With the aeroplane, people could begin to move further and further, but could always potentially return home. Georges Perec referred to movement in his essay Species of Spaces where he writes that we “should long ago have got into the habit of moving about…But we haven’t done so, we’ve stayed where we were…We haven’t asked ourselves why it was there and not somewhere else…” Perec is referring to cities, neighbourhoods, and the idea of becoming settled in places. In this beautiful essay Perec refers constantly to modern urban ideas on movement and stasis, on how we see places and on how we become accustomed to the identity of places.
Michel de Certeau’s essay Walking In The City describes a different method of experiencing places that is more relevant to modern urban areas than to past nomadic exploration. This essay considers how moving through a city creates a rhythm and a path that shows how a person walking, although they may not own the places that they move through, can create a sense of place through gaining a broader understanding of the intricacies of a familiar path or route. Things may constantly change (i.e. the movement of traffic or new shop-fronts replacing old ones), but the path becomes a type of place that the urban flaneur can experience and understand in a unique and engaging way. Ownership is ruled out in de Certeau’s observations. It simply boils down to where you are at any given time, and what you understand of the spaces that you move through, until they are familiar and part of you.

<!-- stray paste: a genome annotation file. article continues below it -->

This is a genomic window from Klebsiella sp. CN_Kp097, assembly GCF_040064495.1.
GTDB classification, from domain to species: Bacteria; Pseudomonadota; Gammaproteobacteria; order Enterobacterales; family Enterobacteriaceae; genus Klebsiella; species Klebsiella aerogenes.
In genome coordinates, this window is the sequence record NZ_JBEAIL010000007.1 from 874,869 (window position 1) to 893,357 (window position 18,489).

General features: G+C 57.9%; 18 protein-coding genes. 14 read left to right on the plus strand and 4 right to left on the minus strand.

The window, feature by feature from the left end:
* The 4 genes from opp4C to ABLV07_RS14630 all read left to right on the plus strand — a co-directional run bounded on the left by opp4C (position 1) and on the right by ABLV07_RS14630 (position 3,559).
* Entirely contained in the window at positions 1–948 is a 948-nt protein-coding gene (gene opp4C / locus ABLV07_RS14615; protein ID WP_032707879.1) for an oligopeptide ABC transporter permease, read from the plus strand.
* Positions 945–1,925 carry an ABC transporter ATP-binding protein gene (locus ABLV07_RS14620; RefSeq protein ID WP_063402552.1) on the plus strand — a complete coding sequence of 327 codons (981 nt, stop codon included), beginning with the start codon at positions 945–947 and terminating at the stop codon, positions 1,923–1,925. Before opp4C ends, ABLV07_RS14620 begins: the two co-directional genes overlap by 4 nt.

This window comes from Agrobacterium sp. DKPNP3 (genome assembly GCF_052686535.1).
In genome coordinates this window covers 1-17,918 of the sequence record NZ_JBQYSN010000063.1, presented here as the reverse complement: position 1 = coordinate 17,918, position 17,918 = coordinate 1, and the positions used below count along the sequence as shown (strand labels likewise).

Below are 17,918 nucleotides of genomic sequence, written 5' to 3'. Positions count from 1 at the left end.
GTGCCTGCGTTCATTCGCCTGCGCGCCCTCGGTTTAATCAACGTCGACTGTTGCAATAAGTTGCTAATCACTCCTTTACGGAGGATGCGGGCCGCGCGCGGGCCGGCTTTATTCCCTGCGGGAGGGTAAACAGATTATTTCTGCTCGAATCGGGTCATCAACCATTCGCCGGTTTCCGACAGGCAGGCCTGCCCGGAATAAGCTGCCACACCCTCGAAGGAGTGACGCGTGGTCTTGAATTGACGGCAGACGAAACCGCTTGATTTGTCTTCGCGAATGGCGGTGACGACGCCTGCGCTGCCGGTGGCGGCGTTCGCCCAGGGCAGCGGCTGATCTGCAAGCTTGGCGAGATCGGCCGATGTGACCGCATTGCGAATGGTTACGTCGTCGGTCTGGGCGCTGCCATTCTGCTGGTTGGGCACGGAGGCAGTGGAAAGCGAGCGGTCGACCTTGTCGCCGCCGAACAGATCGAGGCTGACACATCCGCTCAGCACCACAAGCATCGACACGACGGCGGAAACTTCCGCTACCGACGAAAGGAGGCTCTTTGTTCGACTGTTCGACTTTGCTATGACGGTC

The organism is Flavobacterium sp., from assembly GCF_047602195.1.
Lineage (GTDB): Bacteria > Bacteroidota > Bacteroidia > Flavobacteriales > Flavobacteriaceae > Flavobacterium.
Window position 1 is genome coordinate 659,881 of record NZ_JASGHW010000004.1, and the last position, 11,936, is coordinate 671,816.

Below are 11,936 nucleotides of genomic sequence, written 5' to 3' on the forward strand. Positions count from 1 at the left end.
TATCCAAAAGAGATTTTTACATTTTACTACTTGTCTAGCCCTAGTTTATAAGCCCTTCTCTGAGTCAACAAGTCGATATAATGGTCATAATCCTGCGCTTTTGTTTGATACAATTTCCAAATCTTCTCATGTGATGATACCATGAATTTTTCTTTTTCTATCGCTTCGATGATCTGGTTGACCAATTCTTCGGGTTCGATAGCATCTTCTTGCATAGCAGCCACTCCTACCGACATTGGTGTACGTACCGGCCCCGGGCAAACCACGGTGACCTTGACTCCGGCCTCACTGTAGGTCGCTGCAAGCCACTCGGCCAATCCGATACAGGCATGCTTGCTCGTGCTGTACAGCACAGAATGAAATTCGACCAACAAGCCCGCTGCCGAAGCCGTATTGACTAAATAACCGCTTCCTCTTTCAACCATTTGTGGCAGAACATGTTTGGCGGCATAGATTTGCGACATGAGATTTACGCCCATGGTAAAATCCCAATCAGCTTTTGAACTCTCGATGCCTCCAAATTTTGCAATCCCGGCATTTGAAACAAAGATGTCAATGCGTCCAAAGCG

Movement is something that people have always done. Our ancestors crept up from the African deserts into the tundras of continents still reeling from the ice age. My own ancestors in Ireland moves across modern-day France and Spain, and sailed to this island thousands of years ago. Some thousands of years later the Norse came to Ireland and, after years of war, eventually settled too, alongside the Irish.
And I still wonder, a millennium after the Norse came to Ireland, whether the Norse connotations in my own name (my name means “fair-haired” and was a derogatory nickname given to Norse settlers), continues to give my family the status blow-ins by some early Irish settlers. Even when they have been born on this land, worked on it, and died on it for generation after generation.